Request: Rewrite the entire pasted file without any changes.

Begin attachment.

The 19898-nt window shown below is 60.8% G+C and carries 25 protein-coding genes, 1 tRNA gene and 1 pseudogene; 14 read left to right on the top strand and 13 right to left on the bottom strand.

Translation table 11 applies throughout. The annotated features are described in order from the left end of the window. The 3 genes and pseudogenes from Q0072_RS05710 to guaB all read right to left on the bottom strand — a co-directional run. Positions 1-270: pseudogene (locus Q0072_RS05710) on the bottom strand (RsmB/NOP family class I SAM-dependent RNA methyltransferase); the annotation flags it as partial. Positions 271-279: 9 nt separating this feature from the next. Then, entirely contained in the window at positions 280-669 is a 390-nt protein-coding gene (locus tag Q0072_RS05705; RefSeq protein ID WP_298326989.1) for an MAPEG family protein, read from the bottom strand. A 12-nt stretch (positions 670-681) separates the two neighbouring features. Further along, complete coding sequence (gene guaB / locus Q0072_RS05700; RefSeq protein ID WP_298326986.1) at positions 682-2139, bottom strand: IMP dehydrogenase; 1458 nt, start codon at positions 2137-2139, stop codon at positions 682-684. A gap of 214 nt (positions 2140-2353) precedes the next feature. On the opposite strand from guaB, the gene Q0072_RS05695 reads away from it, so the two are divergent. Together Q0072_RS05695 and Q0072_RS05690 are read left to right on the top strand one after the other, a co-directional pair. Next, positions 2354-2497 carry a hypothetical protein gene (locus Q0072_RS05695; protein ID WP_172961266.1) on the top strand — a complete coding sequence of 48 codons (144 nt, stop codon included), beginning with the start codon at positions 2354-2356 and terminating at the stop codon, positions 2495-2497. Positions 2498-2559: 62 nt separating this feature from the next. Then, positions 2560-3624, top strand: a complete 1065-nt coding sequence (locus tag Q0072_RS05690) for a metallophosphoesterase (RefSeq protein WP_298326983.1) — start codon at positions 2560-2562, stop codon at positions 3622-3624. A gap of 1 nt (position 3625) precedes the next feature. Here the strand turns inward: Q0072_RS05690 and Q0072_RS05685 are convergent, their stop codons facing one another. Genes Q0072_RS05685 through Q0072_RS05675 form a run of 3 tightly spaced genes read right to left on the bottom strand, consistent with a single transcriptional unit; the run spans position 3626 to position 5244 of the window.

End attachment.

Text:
The 19898-nt window shown below is 60.8% G+C and carries 25 protein-coding genes, 1 tRNA gene and 1 pseudogene; 14 read left to right on the top strand and 13 right to left on the bottom strand.

Translation table 11 applies throughout. The annotated features are described in order from the left end of the window. The 3 genes and pseudogenes from Q0072_RS05710 to guaB all read right to left on the bottom strand — a co-directional run. Positions 1-270: pseudogene (locus Q0072_RS05710) on the bottom strand (RsmB/NOP family class I SAM-dependent RNA methyltransferase); the annotation flags it as partial. Positions 271-279: 9 nt separating this feature from the next. Then, entirely contained in the window at positions 280-669 is a 390-nt protein-coding gene (locus tag Q0072_RS05705; RefSeq protein ID WP_298326989.1) for an MAPEG family protein, read from the bottom strand. A 12-nt stretch (positions 670-681) separates the two neighbouring features. Further along, complete coding sequence (gene guaB / locus Q0072_RS05700; RefSeq protein ID WP_298326986.1) at positions 682-2139, bottom strand: IMP dehydrogenase; 1458 nt, start codon at positions 2137-2139, stop codon at positions 682-684. A gap of 214 nt (positions 2140-2353) precedes the next feature. On the opposite strand from guaB, the gene Q0072_RS05695 reads away from it, so the two are divergent. Together Q0072_RS05695 and Q0072_RS05690 are read left to right on the top strand one after the other, a co-directional pair. Next, positions 2354-2497 carry a hypothetical protein gene (locus Q0072_RS05695; protein ID WP_172961266.1) on the top strand — a complete coding sequence of 48 codons (144 nt, stop codon included), beginning with the start codon at positions 2354-2356 and terminating at the stop codon, positions 2495-2497. Positions 2498-2559: 62 nt separating this feature from the next. Then, positions 2560-3624, top strand: a complete 1065-nt coding sequence (locus tag Q0072_RS05690) for a metallophosphoesterase (RefSeq protein WP_298326983.1) — start codon at positions 2560-2562, stop codon at positions 3622-3624. A gap of 1 nt (position 3625) precedes the next feature. Here the strand turns inward: Q0072_RS05690 and Q0072_RS05685 are convergent, their stop codons facing one another. Genes Q0072_RS05685 through Q0072_RS05675 form a run of 3 tightly spaced genes read right to left on the bottom strand, consistent with a single transcriptional unit; the run spans position 3626 to position 5244 of the window.